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Question:

From Syracuse, New York, USA:

Why can't I lose weight? All of my adult life I've weighed between 125 and 135 pounds. Since I was diagnosed with type 1 five years ago, I've gained 25 pounds. Where does it (the weight gain) end? I have always been active, adhered to a healthy diet, etc. In addition, my stomach appears to be (and is) bloated. Also, I have more fat, especially in the belly area, as opposed to muscle tone than ever before. My doctor does not think it has anything to do with taking insulin, but I suspect otherwise. He said type 1s typically maintain a healthy body weight or slightly below. My A1c is typically between 6.5 and 7.0. I'm very frustrated. My body/metabolism seems foreign these days. I used to get predictable and desirable results when I needed to adjust my diet or exercise plan to maintain a healthy weight. What used to work just doesn't anymore. Any insights or advice is appreciated.

Answer:

I am afraid that there are no magic bullets in this area. You and many others with diabetes are frequently frustrated by the inability to maintain a desired weight and indeed risk higher blood sugars with chronic weight gain. Several pieces of information are appropriate here. First, it has been shown in glycemic control trials involving patients with type 1 diabetes that better control was associated with more weight gain. I hope this doesn't make you think you have to give up one to have the other. However, insulin does induce fat deposition and increases appetite. I would say that it would be important to avoid frequent hypoglycemia where you would be constantly taking in extra carbohydrates in order to keep your blood sugars up. Sometimes this is an age issue. Body fat does increase with time. There are not practical solutions for sculpting or managing weight gain in a fashion that people would like. Diet and exercise sounds good, but it becomes a broken record. One thing that might help is to have a problem solving session with a dietitian. The dietitian can take a history and determine your current calorie intake and determine whether it is close to what you should be taking in for your desired weight. If there are problems with calorie intake, they can often help with practical solutions. I would also make sure that you are regularly active using a combination of resistance training with weights and cardio (walking, running, jogging, etc.). Medications may be appropriate if you cannot lose weight after counseling for life style changes. I hope you will talk with your physician about this. In addition, you may want to talk with your local diabetes education team.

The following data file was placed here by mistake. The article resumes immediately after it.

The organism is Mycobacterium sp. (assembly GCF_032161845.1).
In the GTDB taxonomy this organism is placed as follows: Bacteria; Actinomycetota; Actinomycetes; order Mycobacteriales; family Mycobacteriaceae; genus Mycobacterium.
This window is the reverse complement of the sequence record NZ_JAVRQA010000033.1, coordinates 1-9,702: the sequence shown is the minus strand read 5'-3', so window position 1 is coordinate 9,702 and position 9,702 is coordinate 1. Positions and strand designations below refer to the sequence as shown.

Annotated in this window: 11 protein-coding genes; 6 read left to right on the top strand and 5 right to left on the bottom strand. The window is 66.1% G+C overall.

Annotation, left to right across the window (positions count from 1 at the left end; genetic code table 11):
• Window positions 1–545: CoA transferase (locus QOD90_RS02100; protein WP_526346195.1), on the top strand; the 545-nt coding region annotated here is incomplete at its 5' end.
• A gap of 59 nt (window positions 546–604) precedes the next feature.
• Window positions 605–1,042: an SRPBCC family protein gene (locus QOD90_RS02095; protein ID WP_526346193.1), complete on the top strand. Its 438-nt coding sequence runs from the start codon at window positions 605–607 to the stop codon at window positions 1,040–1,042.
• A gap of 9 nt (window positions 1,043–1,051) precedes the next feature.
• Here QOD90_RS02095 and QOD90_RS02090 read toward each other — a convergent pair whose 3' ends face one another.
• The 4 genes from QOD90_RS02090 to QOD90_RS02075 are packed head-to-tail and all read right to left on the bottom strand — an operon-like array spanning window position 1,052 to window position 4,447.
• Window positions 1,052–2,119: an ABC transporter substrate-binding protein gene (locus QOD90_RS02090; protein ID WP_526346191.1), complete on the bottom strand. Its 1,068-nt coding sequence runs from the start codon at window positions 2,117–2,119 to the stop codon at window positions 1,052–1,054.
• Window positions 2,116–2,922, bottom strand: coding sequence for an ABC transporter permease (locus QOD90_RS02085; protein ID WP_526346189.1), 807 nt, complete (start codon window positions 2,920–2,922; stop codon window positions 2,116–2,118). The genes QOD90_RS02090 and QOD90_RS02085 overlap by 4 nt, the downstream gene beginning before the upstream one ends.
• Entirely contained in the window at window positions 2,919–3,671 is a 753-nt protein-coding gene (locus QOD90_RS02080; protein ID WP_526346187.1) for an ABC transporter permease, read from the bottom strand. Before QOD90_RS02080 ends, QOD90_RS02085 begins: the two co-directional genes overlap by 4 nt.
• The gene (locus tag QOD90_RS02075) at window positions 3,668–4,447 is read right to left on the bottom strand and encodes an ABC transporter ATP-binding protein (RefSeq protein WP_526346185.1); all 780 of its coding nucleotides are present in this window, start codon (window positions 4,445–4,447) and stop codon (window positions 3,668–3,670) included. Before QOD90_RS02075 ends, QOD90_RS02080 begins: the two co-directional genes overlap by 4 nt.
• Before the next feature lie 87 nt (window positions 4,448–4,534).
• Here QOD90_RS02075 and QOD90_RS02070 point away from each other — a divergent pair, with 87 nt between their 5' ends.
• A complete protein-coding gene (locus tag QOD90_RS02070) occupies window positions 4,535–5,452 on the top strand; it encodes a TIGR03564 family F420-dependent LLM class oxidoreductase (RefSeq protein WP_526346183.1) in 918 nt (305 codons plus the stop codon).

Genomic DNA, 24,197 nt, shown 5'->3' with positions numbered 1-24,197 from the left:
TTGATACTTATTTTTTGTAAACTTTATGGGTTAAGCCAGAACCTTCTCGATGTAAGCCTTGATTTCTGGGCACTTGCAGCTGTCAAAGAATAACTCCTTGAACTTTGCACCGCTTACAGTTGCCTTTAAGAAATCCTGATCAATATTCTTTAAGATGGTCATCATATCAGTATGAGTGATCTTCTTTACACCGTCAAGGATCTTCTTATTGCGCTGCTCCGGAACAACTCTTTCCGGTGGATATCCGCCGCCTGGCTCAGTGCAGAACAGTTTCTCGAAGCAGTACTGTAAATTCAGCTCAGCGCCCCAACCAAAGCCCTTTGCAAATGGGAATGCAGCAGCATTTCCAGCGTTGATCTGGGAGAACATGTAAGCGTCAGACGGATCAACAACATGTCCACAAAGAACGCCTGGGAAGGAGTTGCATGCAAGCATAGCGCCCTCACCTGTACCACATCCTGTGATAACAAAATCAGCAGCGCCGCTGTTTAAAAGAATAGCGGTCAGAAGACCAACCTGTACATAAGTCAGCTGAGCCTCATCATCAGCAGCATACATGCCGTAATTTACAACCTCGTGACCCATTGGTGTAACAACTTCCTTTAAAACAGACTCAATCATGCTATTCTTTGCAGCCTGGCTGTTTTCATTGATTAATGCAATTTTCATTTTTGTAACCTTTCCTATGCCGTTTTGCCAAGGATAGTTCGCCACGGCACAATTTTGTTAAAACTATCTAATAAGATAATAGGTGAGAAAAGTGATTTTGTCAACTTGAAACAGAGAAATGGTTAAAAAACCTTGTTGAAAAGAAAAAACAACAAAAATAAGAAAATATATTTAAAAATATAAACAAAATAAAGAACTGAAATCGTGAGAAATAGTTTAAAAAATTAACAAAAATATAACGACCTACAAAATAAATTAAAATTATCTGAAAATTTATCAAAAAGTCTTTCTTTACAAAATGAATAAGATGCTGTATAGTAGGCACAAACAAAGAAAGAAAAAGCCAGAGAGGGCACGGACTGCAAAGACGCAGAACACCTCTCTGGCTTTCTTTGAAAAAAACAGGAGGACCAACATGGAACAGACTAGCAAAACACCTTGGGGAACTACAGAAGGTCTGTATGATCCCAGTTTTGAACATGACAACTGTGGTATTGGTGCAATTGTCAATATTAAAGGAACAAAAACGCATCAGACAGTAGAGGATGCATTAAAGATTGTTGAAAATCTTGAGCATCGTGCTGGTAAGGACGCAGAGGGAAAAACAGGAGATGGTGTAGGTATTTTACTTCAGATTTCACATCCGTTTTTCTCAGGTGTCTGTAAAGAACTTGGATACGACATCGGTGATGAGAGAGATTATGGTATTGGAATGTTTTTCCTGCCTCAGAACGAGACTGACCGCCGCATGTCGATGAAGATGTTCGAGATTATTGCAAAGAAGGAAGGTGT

JTL

DTQ-20080521141503
Original posting 1 Jun 2008
Posted to Weight and Weight Loss

  
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Last Updated: Tuesday April 06, 2010 15:10:16
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